Chemistry

Corralling Peptides

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Science  19 Mar 2010:
Vol. 327, Issue 5972, pp. 1430
DOI: 10.1126/science.327.5972.1430-b

There's an inherent entropic challenge in preparing cyclic molecules from linear precursors, because the two ends must be coaxed together before they can form a bond. In zwitterionic peptides, the negative carboxylate and positive ammonium groups at either end attract one another electrostatically, and so, in principle, favor a conformation poised to close the loop. Unfortunately, traditional coupling agents used to facilitate formation of the amide bond eliminate the charged motifs, and with them the convenient conformational biasing. Hili et al. present an alternative coupling scheme that conserves the zwitterionic attraction. Instead of forming amide linkages directly, they interpose an aziridine-bound aldehyde and an isocyanide. In the ensuing reaction, the isocyanide bridges the negative carboxylate at one end of the peptide strand and a positive iminium (formed by amine attack on the aldehyde) at the other end. The reaction tolerates the full range of natural amino acids, with no observed disruption of chirality. Cycles comprising one to five amino acids, in addition to the aziridine coupling unit, were isolated in good yield after simple precipitation, and the aziridine's reactivity allows for further functionalization of the ring perimeter.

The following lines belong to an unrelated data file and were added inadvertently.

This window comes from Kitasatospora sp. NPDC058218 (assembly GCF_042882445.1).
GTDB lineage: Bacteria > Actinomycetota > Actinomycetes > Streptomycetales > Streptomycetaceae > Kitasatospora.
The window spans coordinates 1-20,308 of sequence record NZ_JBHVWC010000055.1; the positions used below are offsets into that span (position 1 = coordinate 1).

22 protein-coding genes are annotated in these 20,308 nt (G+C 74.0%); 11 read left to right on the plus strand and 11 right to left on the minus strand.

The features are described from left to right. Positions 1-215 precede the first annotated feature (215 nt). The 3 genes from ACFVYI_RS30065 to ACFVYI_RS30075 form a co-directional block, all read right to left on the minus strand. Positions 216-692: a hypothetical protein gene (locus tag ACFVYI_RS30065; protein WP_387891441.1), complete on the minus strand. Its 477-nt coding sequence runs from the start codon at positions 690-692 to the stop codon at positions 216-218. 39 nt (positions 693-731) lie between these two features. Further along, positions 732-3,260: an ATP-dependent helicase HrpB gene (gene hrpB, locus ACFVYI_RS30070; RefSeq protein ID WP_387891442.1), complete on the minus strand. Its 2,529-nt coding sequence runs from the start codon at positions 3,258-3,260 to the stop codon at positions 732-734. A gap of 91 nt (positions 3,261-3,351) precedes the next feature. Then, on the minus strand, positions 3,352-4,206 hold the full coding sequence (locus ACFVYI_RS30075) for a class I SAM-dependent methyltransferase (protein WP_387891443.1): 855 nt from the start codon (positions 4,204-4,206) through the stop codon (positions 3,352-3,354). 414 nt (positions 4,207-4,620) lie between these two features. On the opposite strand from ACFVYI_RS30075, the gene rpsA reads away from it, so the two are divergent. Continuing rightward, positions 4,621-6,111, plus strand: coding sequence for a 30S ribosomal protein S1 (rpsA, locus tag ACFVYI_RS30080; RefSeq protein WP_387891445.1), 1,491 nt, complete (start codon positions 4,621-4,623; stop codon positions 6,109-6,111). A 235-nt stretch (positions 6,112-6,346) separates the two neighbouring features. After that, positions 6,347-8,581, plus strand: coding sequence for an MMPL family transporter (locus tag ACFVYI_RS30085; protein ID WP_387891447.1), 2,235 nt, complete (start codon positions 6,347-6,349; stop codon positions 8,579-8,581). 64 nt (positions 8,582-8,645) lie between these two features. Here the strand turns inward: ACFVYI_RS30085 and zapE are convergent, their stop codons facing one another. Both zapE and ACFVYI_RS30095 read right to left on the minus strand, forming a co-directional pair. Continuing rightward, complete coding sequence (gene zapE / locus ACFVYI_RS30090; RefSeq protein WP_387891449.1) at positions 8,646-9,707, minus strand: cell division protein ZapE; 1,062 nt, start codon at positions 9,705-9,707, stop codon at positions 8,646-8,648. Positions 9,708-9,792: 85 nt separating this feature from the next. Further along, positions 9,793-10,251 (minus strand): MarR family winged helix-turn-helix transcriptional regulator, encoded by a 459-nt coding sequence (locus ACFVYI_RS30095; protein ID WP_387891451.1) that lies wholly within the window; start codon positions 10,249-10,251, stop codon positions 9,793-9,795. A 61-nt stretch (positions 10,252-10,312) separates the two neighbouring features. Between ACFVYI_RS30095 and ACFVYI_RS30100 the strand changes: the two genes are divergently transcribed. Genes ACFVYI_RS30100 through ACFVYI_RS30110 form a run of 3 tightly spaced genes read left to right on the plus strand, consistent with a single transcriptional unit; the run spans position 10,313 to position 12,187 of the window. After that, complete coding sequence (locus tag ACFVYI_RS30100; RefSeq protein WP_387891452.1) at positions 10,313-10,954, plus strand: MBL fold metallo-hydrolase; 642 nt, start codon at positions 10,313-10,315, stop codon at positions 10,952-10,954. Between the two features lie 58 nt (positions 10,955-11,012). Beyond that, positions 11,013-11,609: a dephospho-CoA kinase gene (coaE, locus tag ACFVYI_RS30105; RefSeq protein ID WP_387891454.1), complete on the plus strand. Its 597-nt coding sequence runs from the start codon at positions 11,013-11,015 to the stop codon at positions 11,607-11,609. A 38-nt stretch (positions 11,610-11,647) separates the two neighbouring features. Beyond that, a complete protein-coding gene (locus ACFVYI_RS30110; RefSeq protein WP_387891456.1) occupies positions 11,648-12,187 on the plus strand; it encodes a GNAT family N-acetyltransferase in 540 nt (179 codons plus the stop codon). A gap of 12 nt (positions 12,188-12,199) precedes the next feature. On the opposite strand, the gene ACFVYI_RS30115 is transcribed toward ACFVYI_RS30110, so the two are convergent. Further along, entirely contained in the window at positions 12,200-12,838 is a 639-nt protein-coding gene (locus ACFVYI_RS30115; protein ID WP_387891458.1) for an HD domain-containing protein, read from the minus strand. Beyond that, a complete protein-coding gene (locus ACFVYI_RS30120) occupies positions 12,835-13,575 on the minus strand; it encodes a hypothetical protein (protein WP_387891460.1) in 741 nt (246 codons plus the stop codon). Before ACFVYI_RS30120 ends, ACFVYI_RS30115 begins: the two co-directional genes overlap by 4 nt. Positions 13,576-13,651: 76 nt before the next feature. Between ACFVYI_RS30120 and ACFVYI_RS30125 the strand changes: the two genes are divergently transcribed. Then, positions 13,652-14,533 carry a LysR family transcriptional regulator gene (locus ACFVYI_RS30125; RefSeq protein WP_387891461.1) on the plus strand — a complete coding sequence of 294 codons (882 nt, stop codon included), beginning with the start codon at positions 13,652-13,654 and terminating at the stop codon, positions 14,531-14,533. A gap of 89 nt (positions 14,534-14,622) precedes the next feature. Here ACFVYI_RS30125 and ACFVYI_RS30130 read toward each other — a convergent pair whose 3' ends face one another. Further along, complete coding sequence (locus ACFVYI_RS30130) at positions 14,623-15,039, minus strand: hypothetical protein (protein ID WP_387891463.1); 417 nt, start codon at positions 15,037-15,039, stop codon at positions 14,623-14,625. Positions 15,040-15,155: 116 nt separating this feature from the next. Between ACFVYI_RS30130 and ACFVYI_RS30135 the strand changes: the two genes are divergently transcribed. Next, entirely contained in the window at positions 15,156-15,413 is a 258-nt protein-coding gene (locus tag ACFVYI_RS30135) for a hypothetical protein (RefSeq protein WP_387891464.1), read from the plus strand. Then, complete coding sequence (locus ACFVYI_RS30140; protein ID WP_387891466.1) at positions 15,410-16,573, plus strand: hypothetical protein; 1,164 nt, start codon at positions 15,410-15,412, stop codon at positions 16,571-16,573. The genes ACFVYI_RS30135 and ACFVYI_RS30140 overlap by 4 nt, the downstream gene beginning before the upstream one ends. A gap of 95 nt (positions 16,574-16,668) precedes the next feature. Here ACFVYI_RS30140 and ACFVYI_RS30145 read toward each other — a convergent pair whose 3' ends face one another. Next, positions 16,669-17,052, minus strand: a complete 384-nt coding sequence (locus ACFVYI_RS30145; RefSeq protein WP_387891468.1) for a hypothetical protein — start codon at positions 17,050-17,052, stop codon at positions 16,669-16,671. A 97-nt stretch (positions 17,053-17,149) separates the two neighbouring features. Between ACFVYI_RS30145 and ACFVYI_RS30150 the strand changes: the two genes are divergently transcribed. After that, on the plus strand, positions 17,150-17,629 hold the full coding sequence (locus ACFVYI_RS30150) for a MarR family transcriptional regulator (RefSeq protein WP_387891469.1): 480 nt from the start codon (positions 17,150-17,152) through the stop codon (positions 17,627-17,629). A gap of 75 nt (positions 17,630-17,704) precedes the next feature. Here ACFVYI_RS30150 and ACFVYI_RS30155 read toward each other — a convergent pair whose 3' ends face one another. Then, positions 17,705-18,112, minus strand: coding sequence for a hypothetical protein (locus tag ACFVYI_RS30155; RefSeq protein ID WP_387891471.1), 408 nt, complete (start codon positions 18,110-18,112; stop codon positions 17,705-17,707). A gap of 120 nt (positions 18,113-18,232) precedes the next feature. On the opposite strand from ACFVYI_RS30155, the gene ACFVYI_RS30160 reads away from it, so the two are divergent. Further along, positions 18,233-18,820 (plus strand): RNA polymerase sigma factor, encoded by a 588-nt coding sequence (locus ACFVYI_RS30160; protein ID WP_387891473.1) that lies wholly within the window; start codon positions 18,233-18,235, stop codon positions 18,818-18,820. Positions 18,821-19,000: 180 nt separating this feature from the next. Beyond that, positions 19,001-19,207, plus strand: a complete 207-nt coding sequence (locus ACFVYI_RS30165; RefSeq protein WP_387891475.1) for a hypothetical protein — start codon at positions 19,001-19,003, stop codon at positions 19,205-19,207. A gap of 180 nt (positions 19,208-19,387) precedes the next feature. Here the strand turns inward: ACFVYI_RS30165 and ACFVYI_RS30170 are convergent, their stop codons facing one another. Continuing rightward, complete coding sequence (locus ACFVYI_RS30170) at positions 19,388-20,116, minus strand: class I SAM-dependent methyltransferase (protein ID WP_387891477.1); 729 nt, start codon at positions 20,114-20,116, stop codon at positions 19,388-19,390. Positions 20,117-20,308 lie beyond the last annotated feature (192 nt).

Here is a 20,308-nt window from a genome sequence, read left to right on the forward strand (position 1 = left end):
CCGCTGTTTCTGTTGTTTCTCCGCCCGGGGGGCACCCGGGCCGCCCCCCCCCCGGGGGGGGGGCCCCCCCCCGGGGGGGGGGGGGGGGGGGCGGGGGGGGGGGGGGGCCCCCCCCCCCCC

J. Am. Chem. Soc. 132, 2889 (2010).

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